.     (period) match any character except newline
x!    match any instance of x
^x !  match any character except x
[x] ! match any instance of x in the bracketed range - [abxyz] will match any
instance of a, b, x, y, or z
|     (pipe) an OR operator - [x|y] will match an instance of x or y
() ! used to group sequences of characters or matches
{} ! used to deﬁne numeric quantiﬁers
{x} ! match must occur exactly x times
{x,} !match must occur at least x times
{x,y} !match must occur at least x times, but no more than y times
? ! preceding match is optional or one only, same as {0,1}
* ! ﬁnd 0 or more of preceding match, same as {0,}
+ ! ﬁnd 1 or more of preceding match, same as {1,}
^ ! match the beginning of the line
\$ ! match the end of a line

81
Regex: Character Operators

\d !matches a digit, same as [0-9]
\D !matches a non-digit, same as [^0-9]
\s ! matches a whitespace character (space, tab, newline, etc.)
\S ! matches a non-whitespace character
\w !matches a word character
\W !matches a non-word character

82
Regex: POSIX Operators

[:alnum:] !alphabetic and numeric characters
[:alpha:] ! alphabetic characters
[:blank:] !     space and tab
[:cntrl:] ! control characters
[:digit:] ! digits
[:graph:] ! non-blank (not spaces and control characters)
[:lower:] ! lowercase alphabetic characters
[:print:] ! any printable characters
[:punct:] ! punctuation characters
[:space:] ! all whitespace characters (includes [:blank:], newline, carriage return)
[:upper:] ! uppercase alphabetic characters
[:xdigit:] ! digits allowed in a hexadecimal number (i.e. 0-9, a-f, A-F)

83
POSIX::Regex                                   Regexp::Common::number
OO interface for the gnu regex engine          provide regexes for numbers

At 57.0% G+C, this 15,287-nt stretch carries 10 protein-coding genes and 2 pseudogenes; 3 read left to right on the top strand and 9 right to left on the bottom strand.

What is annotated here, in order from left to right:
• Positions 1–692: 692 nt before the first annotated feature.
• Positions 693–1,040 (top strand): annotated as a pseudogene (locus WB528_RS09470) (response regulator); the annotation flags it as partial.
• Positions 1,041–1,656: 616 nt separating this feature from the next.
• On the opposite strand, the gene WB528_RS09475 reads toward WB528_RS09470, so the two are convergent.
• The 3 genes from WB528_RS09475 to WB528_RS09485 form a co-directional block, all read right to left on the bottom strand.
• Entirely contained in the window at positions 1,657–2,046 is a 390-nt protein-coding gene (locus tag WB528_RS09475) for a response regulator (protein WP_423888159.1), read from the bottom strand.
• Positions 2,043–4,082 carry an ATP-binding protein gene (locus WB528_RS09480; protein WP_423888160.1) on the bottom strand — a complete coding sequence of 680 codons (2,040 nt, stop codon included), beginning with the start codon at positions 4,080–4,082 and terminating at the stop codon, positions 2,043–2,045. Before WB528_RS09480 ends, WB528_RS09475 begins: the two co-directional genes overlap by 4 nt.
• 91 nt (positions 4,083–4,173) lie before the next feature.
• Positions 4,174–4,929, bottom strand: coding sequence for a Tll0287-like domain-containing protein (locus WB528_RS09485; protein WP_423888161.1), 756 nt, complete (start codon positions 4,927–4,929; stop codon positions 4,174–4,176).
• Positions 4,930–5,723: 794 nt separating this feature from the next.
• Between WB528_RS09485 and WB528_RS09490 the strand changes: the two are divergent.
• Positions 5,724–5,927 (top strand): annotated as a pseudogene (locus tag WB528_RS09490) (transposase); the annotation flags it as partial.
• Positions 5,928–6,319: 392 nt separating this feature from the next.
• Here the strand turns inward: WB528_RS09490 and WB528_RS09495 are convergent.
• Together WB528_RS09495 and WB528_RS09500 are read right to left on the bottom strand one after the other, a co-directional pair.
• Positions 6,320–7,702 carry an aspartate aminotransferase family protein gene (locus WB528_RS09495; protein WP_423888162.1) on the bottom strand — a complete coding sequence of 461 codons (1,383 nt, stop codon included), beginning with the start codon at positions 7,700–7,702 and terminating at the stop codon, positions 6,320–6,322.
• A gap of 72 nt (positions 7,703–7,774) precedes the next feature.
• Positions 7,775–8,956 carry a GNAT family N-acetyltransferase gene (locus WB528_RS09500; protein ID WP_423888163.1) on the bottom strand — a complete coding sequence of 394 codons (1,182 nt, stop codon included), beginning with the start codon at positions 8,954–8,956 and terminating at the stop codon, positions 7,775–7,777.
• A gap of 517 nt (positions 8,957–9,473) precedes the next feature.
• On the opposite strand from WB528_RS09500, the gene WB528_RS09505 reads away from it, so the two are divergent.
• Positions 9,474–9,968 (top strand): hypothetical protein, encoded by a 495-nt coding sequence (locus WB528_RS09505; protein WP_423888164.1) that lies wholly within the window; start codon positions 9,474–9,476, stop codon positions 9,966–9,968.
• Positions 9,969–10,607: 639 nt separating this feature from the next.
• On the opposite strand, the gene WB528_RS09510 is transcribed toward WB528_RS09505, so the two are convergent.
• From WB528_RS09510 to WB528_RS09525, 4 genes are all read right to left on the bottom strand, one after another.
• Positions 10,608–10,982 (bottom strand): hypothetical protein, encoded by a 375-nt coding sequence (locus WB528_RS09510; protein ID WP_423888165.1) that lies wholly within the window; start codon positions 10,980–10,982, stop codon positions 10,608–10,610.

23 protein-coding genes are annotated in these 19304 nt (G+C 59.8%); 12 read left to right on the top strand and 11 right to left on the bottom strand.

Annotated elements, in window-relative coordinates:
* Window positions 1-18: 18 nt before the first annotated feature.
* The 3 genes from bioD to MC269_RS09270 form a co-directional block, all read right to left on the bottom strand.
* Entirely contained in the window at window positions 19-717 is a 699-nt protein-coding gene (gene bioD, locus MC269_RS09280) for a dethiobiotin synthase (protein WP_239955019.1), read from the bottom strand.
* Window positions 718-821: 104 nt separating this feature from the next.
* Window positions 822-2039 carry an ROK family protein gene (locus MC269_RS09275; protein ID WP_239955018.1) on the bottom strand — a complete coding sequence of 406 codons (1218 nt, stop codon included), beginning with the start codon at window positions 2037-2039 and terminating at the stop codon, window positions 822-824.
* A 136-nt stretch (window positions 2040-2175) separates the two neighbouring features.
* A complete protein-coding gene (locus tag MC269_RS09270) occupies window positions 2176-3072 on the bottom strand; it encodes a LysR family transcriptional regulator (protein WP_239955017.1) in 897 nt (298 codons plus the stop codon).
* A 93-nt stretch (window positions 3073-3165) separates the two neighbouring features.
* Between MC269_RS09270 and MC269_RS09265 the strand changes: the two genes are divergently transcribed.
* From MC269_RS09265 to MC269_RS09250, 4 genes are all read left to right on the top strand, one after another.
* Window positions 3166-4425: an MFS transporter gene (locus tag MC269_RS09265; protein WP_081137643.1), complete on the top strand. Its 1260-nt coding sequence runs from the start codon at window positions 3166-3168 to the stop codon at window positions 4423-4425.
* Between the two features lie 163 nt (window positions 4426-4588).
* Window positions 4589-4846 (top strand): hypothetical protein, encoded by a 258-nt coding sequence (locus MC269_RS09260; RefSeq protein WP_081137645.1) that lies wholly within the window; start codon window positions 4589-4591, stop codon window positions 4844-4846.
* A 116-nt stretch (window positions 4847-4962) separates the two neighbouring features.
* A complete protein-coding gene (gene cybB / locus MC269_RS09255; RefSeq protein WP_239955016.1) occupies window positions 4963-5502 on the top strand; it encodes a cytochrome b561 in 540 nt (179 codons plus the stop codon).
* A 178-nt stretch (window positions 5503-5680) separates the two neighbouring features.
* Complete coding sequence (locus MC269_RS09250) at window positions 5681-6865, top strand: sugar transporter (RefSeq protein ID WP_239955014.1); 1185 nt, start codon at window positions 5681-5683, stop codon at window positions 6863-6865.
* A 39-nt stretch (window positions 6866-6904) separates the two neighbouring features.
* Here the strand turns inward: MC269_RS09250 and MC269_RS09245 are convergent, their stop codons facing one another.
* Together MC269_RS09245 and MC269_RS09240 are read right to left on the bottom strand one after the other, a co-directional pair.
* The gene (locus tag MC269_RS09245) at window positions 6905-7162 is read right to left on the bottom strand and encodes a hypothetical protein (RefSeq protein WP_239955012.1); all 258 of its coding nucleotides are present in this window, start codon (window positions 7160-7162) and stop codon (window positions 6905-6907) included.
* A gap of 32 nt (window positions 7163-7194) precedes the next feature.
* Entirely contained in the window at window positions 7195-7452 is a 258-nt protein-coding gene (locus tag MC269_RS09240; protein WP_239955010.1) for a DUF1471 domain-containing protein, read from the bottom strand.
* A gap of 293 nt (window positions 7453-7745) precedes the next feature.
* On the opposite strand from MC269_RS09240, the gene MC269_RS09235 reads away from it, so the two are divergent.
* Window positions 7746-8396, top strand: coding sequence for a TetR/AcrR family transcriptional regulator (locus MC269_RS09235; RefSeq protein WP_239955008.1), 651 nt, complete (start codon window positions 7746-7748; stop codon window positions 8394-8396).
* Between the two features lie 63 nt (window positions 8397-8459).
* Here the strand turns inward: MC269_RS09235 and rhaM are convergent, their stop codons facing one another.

POSIX-Regex-0.89 - 18 Aug 2006 - Paul Miller   Regexp-Common-2.120 - 15 Mar 2005 - Abigail

Regexp::Common                                 Regexp::Common::profanity
Provide commonly requested regular             provide regexes for profanity
expressions                                    Regexp-Common-2.120 - 15 Mar 2005 - Abigail
Regexp-Common-2.120 - 15 Mar 2005 - Abigail
Regexp::English
Regexp::Common::CC                             Perl module to create regular expressions
provide patterns for credit card numbers.      more verbosely
Regexp-Common-2.120 - 15 Mar 2005 - Abigail    Regexp-English-1.00 - 10 Jul 2005 - chromatic

Regexp::Common::IRC                            Regexp::Ethiopic
provide patterns for parsing IRC messages      Regular Expressions Support for Ethiopic
Regexp-Common-IRC-0.02 - 18 Dec 2005 -         Script.
Chris Prather                                  Regexp-Ethiopic-0.15 - 22 Nov 2006

Regexp::Common::URI
provide patterns for URIs.
Regexp-Common-2.120 - 15 Mar 2005 - Abigail

84
Simple regex
my \$line = “aardvark”;

if( \$line =~ /aa/ ) {
print “has a double aa\n”
}
if( \$line =~ /(a{2})/ ) {
print “has double aa\n”
}
if( \$line =~ /(a+)/ ) {
print “has 1 or more a\n”
}

85

85
Matching gene names
# YFL001C YAR102W - yeast ORF names